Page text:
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J Neurol Neurosurg Psychiatry. 2008 Nov;79(11):1262-7. doi: 10.1136/jnnp.2007.143420. Epub 2008 Apr 3.

Narcolepsy in Southern Chinese patients: clinical characteristics, HLA typing and seasonality of birth.

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  • 1Department of Psychiatry, Shatin Hospital, The Chinese University of Hong Kong, Prince of Wales and Shatin Hospitals, Shatin, Hong Kong SAR.



To report clinical characteristics, human leukocyte antigen (HLA) typing and seasonality of birth of a series of 54 Southern Chinese patients suffering from narcolepsy.


All subjects underwent detailed medical and psychiatric interviews and a standardised nocturnal polysomnogram followed by a daytime Multiple Sleep Latency Test. Each subject also completed a set of sleep questionnaires. HLA typing was performed in 91% of subjects.


A total of 78% and 22% of patients were diagnosed with suffering from cataplectic and non-cataplectic narcolepsy, respectively. The majority (n = 47, 87%) of patients were referred to our sleep clinic for excessive daytime sleepiness (EDS). The cataplectic narcolepsy differed from non-cataplectic narcolepsy by having more rapid eye movement (REM)-related clinical symptoms (more sleep paralysis and sleep-related hallucination) and sleep disturbances (shorter REM latency), as well as tighter association with HLA DQB1*0602. A bi-modal peak pattern was observed at 11 and 39 years old. A similar bi-modal pattern also occurred for EDS and cataplexy. Excess winter births were observed for this series of patients. 81% of patients with cataplectic narcolepsy were DQB1*0602-positive. There were no differences between early- and late-onset cases in the association with positive DQB1*0602 (71.4% vs 60%). Narcolepsy had prominent pernicious effects on various social, academic, family and mental aspects in our patients.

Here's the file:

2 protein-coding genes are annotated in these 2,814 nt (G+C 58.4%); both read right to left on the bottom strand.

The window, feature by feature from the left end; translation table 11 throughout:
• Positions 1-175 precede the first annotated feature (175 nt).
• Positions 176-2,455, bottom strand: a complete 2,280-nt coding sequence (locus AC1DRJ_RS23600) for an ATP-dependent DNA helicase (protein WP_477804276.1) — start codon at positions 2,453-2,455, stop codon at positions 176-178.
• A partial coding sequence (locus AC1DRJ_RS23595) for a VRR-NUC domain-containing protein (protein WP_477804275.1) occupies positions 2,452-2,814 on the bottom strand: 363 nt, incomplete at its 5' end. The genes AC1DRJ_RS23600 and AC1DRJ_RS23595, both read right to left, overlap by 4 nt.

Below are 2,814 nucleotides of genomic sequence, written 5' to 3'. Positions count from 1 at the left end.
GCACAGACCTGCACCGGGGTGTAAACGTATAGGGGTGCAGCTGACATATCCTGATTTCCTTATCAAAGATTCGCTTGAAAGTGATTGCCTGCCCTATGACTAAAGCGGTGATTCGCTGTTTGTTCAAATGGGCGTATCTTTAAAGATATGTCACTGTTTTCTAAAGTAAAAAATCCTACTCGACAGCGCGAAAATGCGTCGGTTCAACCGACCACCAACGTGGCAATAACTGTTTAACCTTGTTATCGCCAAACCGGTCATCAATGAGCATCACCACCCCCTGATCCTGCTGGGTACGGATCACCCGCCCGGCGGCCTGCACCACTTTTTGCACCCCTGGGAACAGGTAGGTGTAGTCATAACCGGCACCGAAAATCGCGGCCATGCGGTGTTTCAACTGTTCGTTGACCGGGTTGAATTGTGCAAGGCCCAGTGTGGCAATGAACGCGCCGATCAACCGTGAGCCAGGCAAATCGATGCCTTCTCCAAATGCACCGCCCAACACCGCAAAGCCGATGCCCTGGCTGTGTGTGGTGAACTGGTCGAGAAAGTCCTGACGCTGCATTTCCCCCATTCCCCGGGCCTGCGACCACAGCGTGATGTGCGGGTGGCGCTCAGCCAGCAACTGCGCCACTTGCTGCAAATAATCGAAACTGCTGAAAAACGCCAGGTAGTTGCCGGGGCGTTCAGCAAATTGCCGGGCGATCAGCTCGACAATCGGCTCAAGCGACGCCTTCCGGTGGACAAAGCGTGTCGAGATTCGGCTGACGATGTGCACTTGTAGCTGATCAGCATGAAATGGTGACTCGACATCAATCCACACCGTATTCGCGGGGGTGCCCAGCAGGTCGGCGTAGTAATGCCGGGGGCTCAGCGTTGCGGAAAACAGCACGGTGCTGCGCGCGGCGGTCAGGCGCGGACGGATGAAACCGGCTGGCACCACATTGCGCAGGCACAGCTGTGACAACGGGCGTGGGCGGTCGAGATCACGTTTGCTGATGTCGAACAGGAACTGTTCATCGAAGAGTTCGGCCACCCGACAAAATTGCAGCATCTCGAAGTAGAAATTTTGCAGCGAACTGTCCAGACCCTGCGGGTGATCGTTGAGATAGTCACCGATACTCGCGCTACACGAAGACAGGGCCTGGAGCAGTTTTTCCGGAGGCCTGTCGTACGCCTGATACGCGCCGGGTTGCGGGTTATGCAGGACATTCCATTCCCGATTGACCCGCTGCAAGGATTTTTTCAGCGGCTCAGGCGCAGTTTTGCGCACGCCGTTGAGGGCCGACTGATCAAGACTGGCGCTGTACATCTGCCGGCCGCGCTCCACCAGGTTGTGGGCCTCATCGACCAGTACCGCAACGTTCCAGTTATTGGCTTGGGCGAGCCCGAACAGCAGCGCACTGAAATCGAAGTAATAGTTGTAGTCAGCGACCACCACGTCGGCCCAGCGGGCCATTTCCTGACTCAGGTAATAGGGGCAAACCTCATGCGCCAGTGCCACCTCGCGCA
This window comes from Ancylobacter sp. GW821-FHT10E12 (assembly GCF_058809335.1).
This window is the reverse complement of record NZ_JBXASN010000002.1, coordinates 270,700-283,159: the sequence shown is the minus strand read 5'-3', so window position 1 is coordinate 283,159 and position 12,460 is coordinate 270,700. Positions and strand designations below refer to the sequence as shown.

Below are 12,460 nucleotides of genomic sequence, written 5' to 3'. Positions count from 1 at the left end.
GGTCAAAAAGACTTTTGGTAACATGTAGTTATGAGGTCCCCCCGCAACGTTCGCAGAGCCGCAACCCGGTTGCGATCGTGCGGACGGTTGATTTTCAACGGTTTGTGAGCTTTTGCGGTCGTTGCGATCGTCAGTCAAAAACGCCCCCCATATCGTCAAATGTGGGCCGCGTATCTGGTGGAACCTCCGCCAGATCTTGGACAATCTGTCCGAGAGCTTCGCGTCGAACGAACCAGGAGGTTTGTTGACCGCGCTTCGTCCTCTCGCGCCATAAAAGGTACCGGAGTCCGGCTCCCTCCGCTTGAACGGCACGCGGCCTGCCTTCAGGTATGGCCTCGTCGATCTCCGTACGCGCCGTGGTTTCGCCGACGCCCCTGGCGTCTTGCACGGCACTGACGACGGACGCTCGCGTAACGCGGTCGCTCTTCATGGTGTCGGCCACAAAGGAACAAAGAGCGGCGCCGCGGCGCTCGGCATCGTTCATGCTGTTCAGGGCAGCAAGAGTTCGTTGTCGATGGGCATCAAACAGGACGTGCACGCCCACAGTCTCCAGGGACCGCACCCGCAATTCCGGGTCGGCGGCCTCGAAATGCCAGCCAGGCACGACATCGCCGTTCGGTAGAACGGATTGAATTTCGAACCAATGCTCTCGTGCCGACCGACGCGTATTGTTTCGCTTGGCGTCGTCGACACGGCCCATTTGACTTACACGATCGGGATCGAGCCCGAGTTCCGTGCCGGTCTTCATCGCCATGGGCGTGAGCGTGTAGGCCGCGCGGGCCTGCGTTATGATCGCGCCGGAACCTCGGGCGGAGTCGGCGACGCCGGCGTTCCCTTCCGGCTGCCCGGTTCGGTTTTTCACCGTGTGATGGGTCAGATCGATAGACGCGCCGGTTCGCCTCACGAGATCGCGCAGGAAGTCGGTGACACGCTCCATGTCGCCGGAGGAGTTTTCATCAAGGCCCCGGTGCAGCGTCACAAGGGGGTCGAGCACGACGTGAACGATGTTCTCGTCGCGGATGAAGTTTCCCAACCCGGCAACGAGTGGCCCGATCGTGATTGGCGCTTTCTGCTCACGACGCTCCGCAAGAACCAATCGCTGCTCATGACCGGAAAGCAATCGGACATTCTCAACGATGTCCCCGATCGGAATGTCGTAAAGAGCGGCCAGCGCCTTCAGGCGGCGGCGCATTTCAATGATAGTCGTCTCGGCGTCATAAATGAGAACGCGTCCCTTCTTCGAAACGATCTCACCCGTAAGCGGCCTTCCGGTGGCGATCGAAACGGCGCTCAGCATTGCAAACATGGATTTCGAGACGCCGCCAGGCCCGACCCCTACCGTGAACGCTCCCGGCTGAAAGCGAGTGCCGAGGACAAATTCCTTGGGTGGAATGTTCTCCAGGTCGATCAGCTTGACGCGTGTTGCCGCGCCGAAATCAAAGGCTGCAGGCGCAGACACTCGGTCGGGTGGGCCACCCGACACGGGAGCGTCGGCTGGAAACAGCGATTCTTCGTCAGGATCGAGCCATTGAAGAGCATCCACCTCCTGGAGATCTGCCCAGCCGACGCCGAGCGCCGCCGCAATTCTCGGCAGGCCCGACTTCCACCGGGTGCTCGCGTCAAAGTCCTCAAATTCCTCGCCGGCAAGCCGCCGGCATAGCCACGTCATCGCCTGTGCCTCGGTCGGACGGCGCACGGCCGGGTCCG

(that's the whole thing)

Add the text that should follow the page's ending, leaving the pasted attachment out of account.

In our Southern Chinese narcolepsy series, bi-modal peak pattern of age of onset, excess winter birth and tight association of HLA DQB1*0602 with cataplectic narcolepsy were found.

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